# trying to find solutions to functions

3 views (last 30 days)
Chloe St John on 26 Jan 2019
Edited: Chloe St John on 26 Jan 2019
trying to find at least one solution for the following equations(individually - not on solution that fits both functions):
ya(x) = sin^3((2/(x+2))-3)
yb(x)=10x^2 exp(-2x)[sin(3x-pi)+cos(x^2)]
then id like to plot them and mark the solution with a blue diamond
i have the saved the functions individually
function [ya] = a3(x)
ya = (sin((2./(x+2))-3)).^3;
end
and
function [yb] = b3(x)
yb = 10.*x.^2.*exp(-2*x).*(sin(3*x-pi)+cos(x.^2))
end
and my code to find the solutions is:
sola3=fzero(@a3,0)
x=-5:0.1:5
yx=a3(x)
figure
plot(x,yx)
hold on
plot(sola3, a3(sola3), 'bd')
xlabel('X')
ylabel('Y')
title('solution to 3a')
solb3=fzero(@b3,0)
x=-5:0.1:5
yyx=b3(x)
figure
plot(x,yyx)
hold on
plot(solb3, b3(solb3), 'bd')
xlabel('X')
ylabel('Y')
title('solution to 3b')
but doesnt seem to be working

John D'Errico on 26 Jan 2019
A solution to two equations ya and yb, in one unknown, x? It generally won't exist. Let me look at them.
ya = (sin((2./(x+2))-3)).^3;
I assume by solution, you mean a point where ya(x) == 0. You are using fzero, after all.
So, what do you know about a cube? z^3 is only zero, when zitself is zero. So we can freely look instead at the cube root. So ya is zero, whenever this expression is zero:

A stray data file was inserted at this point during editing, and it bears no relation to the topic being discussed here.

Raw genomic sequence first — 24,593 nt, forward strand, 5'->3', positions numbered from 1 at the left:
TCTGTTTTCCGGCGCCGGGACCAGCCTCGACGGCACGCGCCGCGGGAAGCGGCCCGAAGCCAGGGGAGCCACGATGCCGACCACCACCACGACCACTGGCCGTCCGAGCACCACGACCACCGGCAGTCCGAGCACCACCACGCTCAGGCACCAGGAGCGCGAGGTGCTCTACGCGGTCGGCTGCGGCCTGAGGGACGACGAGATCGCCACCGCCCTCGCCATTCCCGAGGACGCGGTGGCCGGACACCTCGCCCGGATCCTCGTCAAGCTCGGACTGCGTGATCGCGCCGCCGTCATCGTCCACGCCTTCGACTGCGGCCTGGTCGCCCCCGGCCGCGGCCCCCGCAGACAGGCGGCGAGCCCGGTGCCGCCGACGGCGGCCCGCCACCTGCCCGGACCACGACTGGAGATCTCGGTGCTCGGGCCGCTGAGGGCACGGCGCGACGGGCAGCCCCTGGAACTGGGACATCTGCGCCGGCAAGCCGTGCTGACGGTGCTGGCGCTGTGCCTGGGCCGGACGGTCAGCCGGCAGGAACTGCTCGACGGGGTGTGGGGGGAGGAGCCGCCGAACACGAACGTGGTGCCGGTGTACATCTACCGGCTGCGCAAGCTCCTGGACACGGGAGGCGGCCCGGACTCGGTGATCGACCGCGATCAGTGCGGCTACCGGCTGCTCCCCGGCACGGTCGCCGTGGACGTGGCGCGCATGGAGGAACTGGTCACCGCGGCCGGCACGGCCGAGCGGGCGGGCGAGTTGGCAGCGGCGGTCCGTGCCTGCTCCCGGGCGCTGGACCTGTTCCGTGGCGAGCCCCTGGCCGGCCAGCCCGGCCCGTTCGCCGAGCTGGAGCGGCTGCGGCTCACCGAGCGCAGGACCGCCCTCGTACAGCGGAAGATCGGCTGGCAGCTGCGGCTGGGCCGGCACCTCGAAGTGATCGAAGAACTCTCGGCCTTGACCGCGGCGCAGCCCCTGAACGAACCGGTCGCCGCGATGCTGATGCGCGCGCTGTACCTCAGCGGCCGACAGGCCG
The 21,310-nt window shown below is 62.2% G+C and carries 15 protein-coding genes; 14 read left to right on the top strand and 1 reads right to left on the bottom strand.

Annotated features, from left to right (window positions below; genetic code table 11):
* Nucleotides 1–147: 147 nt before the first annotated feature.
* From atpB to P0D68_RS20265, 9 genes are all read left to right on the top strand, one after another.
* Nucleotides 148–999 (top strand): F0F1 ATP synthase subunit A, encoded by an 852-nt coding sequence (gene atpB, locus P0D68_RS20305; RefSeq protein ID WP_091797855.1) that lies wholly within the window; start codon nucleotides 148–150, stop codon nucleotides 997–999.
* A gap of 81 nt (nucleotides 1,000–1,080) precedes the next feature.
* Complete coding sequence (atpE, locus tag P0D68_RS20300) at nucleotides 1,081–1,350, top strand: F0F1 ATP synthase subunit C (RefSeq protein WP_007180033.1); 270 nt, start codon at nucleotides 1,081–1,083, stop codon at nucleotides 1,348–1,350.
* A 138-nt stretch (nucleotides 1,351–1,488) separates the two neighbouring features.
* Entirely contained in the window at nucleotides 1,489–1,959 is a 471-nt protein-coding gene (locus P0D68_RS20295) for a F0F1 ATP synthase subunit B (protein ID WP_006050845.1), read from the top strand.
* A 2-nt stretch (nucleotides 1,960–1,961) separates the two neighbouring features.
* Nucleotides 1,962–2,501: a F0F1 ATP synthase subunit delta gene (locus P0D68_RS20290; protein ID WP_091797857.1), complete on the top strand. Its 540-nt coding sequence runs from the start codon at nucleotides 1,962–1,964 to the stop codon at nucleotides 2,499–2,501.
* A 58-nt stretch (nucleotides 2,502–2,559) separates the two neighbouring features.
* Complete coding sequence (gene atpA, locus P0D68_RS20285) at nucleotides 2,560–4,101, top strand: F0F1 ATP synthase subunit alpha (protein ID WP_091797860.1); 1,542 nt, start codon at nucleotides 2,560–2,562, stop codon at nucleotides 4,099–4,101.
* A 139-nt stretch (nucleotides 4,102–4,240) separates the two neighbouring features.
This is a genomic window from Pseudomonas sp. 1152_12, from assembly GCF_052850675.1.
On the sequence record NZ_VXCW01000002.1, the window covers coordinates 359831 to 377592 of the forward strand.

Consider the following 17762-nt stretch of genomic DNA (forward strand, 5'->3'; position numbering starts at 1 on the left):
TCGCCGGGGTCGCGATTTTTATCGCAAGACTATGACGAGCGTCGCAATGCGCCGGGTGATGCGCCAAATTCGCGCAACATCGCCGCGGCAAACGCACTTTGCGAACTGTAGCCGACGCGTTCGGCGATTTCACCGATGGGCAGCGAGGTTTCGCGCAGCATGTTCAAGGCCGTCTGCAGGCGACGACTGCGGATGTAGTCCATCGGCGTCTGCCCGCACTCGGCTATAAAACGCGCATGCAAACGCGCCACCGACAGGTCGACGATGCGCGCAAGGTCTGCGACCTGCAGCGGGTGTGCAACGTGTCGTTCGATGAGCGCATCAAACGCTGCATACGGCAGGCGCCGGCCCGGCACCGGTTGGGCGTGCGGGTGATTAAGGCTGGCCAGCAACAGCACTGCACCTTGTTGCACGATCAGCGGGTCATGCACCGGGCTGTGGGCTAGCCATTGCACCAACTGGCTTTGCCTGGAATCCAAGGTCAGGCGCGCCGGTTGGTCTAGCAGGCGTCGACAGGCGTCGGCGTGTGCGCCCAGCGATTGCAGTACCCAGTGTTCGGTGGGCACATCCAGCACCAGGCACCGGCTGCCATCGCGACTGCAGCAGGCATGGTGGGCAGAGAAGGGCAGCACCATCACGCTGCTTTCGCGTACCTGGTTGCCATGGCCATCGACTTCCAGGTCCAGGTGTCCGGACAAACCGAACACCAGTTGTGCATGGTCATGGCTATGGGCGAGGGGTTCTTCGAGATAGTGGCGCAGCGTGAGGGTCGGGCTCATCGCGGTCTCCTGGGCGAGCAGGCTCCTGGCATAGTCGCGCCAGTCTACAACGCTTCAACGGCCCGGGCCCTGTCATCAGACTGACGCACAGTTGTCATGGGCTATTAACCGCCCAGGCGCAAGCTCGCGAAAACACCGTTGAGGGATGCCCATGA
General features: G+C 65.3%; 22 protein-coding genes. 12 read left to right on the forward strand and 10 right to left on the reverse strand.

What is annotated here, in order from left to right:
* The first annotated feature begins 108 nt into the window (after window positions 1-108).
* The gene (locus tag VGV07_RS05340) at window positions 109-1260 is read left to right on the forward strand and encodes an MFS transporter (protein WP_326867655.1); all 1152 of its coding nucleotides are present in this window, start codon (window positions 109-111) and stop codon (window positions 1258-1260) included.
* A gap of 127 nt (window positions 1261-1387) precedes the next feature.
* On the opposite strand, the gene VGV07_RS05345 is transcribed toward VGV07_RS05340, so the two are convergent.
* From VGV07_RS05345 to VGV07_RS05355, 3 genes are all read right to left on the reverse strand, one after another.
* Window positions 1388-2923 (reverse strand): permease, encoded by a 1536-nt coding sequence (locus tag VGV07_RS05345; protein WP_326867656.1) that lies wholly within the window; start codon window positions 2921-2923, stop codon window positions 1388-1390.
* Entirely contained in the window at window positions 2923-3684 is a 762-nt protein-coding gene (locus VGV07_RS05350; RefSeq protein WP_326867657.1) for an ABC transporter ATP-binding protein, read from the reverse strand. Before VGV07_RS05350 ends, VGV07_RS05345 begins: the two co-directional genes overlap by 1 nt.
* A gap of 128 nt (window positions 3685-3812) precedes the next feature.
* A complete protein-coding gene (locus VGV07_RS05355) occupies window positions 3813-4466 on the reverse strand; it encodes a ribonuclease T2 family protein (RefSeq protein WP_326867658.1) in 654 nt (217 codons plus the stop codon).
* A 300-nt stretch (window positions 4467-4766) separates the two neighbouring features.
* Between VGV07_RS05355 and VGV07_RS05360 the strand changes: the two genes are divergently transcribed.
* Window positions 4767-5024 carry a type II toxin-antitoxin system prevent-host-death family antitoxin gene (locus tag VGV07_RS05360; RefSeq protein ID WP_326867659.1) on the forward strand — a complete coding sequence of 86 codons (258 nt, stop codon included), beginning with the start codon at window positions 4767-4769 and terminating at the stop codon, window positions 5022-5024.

sin((2./(x+2))-3) == 0
When is sin(u) zero? u must be of the form u=n*pi, for integer n. Therefore, we have
2/(x+2) - 3 = n*pi
Solving for x, we find
x = 2/(3+n*pi) - 2
The principal solution lies at n=0, when we have x=-4/3, but there are infinitely many such solutions.
Now, consider yb.
yb = 10*x^2*exp(-2x)*[sin(3*x-pi)+cos(x^2)]
Clearly, x==0 is a solution, so we are done. You only needed one solution anyway. But a product of terms is zero when any member of the product is zero, and not otherwise. exp(-2*x) is never zero, and the last imte I checked 10 is generally never zero either, unless there is some new math I'm unaware of. That leaves the final term.
sin(3*x-pi)+cos(x^2)
I'm feeling too lazy to think for now, so lets throw it at solve and see what falls out.
syms x
solve(sin(3*x-pi)+cos(x^2))
ans =
3/2 - (9 - 2*pi)^(1/2)/2
(9 - 2*pi)^(1/2)/2 + 3/2
- (2*pi + 9)^(1/2)/2 - 3/2
(2*pi + 9)^(1/2)/2 - 3/2
Those appear not to be the only solutions though.
fplot(sin(3*x-pi)+cos(x^2))
refline([0,0])
But the one thing it appears you will probably not find is a solution the two functions have in common.
Chloe St John on 26 Jan 2019
hi sorry i meant a solution for each not one in common for both functions